Fairy Tale – Snow White and the Seven Dwarfs

This story was first collected by Jacob and Wilhelm Grimm, and was translated into English in the 1820s. Its present status as one of the best loved of the stories collected by the Grimm brothers seems to derive from the fact that in 1937, Walt Disney turned it into an animated film. In the film the seven dwarfs have been given names, and personalities to match those names: Happy, Sleepy, Doc, Bashful, Sneezy, Grumpy, and Dopey. The film remains hugely popular even today.

Once upon a time, when the snow lay thick and white on the ground, a Queen sat by her palace window, sewing her husband’s shirts. As she sewed she pricked her finger, and a drop of blood fell on to the snow gathered on the windowsill. The Queen looked at the red drops on the white snow, and at the ebony black frame of her window and liking the way the colours looked together, thought to herself, ‘I wish I had a child as white as snow, as red as blood, as black as ebony.’ Soon a little daughter was born to her, with skin as white as snow, lips as red as blood, and hair as black as ebony. She called her daughter Snow White. A few days after Snow White’s birth the Queen died.

A year later the King, Snow White’s father, married again. The new Queen was very beautiful, but so vain and haughty that she could not bear anyone to be more beautiful than her.

Now, the Queen had a magic mirror, that could talk, and would answer truthfully any question that it was asked. The vain Queen would look into the mirror and ask,”Mirror, mirror on the wall,who is the fairest of them all?”

And the mirror would reply, “You are the fairest, lady Queen.”

Then she would be happy, for she knew the mirror always spoke the truth.

Meanwhile Snow White was growing up, and the older she grew the prettier she became, so that by the time she was seven years old, she was far more beautiful than the Queen.

One day the Queen, as always, asked her magic mirror,”Mirror, mirror on the wall,who is the fairest of them all?”

This time the mirror gave a different answer. It said, “You were the fairest, lady Queen. Snow White is fairest now, I ween.

The Queen began hating Snow White. As Snow White grew prettier with every passing day, the Queen’s jealousy and anger grew. At last unable to bear Snow White’s beauty any longer, she called her Huntsman and said to him, ‘Take the child into the forest, and kill her, and bring back her heart and her tongue as proof that she is dead.’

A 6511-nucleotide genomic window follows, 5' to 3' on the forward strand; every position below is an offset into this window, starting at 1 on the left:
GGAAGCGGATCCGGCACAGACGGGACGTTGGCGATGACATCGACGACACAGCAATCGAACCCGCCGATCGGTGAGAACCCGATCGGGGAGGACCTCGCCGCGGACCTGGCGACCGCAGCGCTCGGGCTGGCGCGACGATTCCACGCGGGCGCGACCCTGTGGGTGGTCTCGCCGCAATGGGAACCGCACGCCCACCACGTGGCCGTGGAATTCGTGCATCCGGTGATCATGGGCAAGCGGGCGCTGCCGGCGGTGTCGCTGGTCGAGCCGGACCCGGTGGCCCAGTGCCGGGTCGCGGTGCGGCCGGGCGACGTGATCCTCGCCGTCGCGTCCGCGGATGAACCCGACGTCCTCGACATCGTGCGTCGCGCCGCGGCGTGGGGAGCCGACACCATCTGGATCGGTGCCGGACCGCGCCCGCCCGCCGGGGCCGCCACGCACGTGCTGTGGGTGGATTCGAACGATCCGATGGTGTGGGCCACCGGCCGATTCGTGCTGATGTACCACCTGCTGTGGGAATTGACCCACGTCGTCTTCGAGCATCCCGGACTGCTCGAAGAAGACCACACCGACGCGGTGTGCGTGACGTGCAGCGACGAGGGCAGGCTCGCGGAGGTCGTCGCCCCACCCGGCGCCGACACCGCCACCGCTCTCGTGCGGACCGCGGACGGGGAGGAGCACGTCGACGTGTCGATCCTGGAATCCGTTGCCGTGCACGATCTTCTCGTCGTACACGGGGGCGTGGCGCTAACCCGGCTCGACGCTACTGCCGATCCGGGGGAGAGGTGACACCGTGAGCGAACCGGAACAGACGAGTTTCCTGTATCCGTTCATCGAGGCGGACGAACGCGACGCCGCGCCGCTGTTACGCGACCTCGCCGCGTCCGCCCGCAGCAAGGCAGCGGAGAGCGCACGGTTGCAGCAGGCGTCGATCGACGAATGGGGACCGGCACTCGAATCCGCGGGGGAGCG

The Huntsman did as the Queen asked – he took the little girl into the forest and prepared to kill her. ‘Please don’t kill me,’ cried Snow White, looking in terror at his big sharp knife. ‘I will run away into the forest and never come back again.’ The Huntsman relented, and let her go. The child ran off through the trees deep into the forest. ‘The wild beasts will kill you, you poor child,’ thought the Huntsman to himself. But somehow he was glad he had not killed the little princess. Just then a wild boar came blundering through the bushes. The Huntsman killed the animal, and cutting out his heart and tongue took it to the Queen, as proof that Snow White was dead. The Queen rejoiced and was happy that she was once again the fairest of them all.

Meanwhile Snow White ran through the forest, deeper and deeper, till she could run no more. It was getting dark, and Snow White was frightened, when she saw a little cottage in a clearing. She knocked, but no one answered. Tired and afraid of staying out in the forest, she pushed open the door and went in.

Inside, the cottage was neat and tidy and shining clean, except that everything in it was very tiny, as though made for children. The pots and pans on the kitchen shelves had been scrubbed and polished till she shone. A table with seven little chairs around it was laid for dinner, with seven little bowls and seven little plates, and knives and spoons and forks. Against the wall were seven little beds in a row, each covered with snow-white sheets. Snow White, hungry and thirsty, ate a spoonful of porridge from each bowl, nibbled a morsel of bread from each plate, drank a sip of wine from each glass, because she did not want to eat up all the food from one place. Then she lay down on one of the beds for a nap – but it was too hard. She tried another – that was too soft, the third too short, the fourth too long, but the seventh was just right. Snow White curled up in the seventh bed and fell fast asleep.

Now the cottage belonged to the Seven Dwarfs, who would dig for ore all day in the mountains, and come back to their cottage at night. As it became dark, the dwarfs returned. They lit seven little lamps and looked around. They saw at once that everything was not as they had left it. ‘Someone has been here,’ they cried. ‘Someone has nibbled at my bread,’ cried one. ‘Someone has tasted my porridge,’ cried another. ‘Someone has sipped my wine,’ cried a third. ‘Someone has used my fork,’ grumbled a fourth. ‘Someone has used my spoon,’ cried a fifth. ‘Someone has slept in my bed,’ cried a sixth. And ‘Someone IS sleeping in my bed,’ cried the seventh. The seven dwarfs crowded round the bed and stared at Snow White. She looked so beautiful that the dwarfs decided not to wake her. They moved away on tiptoe and let her sleep.

When morning came, Snow White awoke, and seeing the Seven Dwarfs, jumped out of bed in a fright. But the dwarfs smiled at her and were very kind. So she told them her sad story – how she was the princess Snow White, how her stepmother had tried to kill her, and how the Huntsman had let her go, to run into the forest and to never go back home again. The dwarfs felt sorry for the pretty little princess. ‘Will you look after our house, wash, clean, sew and cook for us? If you do we shall keep you safe here with us and look after you.’

Snow White agreed, and so she began living with the Seven Dwarfs in their cottage in the forest. Every morning the dwarfs would leave for their work in the mountains, bidding Snow White good-bye and telling her to be careful. She would wash and clean and tidy the cottage all day, and have their dinner ready hot and steaming for them when they returned in the evening. Snow White and the Seven Dwarfs were happy and content.

One day Snow White’s stepmother the Queen pulled out her magic mirror and asked again, “Mirror, mirror on the wall,who is the fairest of them all?”